For an illustration of how effectively weight blunts performance, consider the fact that this plug-in hybrid Kuga takes more than nine seconds to reach 62mph whereas the Fiesta ST, which touts less than 200bhp but treads 582kg more lightly than its range-mate, takes barely more than six.
In this sense, the Kuga’s 222bhp combined output sounds more potent than it ever feels, although the car will still dispatch overtakes without hesitation. Note also that both the Toyota RAV4 Hybrid and Honda CR-V Hybrid accelerate more briskly, despite their status as more junior hybrids, without large battery packs or the ability to plug in to recharge.
None of which is to say the Kuga PHEV ever feels slow. From a standing start and from intermediate speeds, throttle response is pin sharp by the standards of the class and, with plenty of torque, the car is able to sustain its initial, electricity-aided burst of acceleration for more than just a second or two. Bouts of full throttle throw the CVT into sharp relief, the engine labouring audibly and monotonously while the gear ‘ratio’ adjusts to increase road speed but, for the most part, this hybrid powertrain is reasonably well mannered.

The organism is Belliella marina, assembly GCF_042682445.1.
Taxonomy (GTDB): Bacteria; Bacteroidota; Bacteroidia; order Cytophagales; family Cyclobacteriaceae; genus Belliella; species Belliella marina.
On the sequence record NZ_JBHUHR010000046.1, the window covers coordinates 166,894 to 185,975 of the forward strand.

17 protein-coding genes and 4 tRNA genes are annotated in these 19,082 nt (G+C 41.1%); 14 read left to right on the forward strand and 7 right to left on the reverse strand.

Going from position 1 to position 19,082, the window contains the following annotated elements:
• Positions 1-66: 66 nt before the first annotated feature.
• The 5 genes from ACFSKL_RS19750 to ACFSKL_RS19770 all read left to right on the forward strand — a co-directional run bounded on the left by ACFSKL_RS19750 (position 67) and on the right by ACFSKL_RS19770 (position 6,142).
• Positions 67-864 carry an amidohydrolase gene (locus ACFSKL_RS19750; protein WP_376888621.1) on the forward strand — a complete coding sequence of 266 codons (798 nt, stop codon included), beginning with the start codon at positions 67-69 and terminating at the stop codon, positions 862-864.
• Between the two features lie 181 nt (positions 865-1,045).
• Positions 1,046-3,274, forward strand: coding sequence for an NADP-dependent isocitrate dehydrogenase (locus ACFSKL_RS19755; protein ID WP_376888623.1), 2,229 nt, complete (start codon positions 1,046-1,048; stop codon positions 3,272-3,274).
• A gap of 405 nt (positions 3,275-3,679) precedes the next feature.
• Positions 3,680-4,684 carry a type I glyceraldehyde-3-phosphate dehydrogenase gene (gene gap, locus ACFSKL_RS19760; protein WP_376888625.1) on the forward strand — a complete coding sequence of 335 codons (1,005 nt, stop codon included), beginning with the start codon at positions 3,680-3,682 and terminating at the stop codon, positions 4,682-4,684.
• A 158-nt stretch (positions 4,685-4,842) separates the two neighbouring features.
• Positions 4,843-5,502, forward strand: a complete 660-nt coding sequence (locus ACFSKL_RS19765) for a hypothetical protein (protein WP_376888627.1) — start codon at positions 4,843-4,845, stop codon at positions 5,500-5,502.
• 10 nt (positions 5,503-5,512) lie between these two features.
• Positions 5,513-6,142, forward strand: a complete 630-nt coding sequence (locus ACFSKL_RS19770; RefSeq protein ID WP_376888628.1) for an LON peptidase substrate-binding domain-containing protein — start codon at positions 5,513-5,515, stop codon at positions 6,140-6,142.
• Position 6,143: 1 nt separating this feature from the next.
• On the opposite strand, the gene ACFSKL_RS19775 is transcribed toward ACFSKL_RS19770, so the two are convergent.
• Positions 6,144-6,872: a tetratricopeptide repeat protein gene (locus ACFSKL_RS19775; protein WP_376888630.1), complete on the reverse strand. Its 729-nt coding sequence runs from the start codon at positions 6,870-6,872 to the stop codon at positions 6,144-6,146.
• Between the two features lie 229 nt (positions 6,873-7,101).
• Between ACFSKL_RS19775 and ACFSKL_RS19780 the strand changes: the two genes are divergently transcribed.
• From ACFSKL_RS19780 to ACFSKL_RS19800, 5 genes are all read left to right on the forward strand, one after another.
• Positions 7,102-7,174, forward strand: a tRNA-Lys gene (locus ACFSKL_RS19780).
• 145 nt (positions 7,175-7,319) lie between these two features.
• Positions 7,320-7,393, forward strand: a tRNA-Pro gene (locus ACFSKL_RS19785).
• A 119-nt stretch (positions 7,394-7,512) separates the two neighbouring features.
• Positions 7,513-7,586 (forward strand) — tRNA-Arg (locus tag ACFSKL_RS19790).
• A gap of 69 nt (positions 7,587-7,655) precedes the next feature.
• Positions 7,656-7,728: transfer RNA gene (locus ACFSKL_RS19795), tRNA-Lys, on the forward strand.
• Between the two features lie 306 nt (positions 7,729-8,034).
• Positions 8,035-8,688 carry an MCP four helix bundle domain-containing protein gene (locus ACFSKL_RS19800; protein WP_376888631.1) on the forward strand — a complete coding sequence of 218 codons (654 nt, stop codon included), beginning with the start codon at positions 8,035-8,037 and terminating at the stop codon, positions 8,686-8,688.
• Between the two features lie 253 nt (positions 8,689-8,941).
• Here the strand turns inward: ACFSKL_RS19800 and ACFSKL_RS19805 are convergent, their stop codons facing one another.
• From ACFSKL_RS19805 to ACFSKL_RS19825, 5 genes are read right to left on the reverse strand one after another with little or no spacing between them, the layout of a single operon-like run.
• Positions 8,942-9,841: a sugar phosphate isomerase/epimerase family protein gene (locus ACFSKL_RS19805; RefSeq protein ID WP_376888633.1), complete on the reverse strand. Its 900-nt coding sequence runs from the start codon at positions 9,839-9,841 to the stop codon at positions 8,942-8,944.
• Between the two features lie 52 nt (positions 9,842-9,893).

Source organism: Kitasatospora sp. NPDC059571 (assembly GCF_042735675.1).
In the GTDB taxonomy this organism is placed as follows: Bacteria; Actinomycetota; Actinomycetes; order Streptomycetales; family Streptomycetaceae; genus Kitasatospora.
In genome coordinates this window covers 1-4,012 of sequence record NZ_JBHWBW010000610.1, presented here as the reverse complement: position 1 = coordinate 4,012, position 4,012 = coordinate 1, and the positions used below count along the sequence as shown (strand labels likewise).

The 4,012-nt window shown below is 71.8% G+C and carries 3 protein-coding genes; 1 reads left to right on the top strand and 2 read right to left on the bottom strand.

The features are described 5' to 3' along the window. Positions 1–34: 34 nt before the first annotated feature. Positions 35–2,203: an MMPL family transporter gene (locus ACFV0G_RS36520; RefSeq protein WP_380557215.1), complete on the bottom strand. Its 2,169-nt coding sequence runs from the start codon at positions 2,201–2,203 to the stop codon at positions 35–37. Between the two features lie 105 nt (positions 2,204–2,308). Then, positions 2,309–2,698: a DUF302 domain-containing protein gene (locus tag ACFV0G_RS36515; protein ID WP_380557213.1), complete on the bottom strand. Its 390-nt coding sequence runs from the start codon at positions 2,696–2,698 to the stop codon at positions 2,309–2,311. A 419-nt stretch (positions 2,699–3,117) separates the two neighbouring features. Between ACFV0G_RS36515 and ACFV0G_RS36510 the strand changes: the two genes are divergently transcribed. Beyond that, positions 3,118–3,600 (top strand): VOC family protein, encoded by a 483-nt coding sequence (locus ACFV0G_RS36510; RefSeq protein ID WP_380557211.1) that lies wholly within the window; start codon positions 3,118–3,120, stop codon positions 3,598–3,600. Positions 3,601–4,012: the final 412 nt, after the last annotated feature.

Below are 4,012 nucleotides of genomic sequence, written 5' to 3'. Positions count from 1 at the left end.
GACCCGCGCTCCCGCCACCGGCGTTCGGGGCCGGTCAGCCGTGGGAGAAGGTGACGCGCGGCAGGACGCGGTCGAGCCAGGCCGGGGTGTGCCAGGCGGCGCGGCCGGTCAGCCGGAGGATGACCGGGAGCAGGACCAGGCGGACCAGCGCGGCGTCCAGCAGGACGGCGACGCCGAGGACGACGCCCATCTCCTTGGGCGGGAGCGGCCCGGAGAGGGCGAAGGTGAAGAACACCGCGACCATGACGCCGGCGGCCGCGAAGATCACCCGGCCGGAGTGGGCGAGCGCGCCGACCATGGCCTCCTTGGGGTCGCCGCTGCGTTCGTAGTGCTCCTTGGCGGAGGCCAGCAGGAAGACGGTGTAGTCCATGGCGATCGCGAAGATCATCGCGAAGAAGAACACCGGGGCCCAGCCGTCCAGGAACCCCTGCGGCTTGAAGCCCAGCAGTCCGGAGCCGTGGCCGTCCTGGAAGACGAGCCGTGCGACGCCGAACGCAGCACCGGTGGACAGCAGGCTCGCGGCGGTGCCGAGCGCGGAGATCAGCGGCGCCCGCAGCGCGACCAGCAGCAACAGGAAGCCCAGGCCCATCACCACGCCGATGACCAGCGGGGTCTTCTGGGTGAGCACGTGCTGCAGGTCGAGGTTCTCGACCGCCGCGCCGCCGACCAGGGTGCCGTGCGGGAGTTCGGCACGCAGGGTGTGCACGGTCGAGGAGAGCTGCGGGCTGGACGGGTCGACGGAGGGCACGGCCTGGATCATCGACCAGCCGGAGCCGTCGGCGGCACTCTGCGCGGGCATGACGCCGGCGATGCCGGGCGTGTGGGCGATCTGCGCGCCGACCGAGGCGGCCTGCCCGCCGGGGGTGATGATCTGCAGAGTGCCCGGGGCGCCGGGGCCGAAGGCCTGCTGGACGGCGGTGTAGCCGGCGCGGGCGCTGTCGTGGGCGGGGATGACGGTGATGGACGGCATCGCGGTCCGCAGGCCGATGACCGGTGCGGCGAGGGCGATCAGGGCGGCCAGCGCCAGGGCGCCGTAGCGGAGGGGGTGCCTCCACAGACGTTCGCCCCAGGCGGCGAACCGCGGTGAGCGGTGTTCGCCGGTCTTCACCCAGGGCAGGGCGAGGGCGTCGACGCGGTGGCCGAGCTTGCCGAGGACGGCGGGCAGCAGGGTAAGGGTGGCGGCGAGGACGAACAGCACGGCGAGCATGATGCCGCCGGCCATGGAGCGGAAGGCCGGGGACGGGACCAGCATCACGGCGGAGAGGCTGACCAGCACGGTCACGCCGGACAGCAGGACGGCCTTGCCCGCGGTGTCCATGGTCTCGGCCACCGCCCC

With an entirely flat drive battery, our test car also returned 44mpg at a cruise, and with the battery fully charged, the theoretical economy of a 75-mile motorway jaunt would be almost 90mpg.
More disappointing is the finesse, or lack thereof, with which the Kuga PHEV conducts itself in town driving. Step-off is far too abrupt, with the electric motor kicking into action enthusiastically and with an unexpected jolt. This is mirrored in the brakes, which lack progression when the moment comes to hand over from the regenerative element of the process to action from the discs and calipers.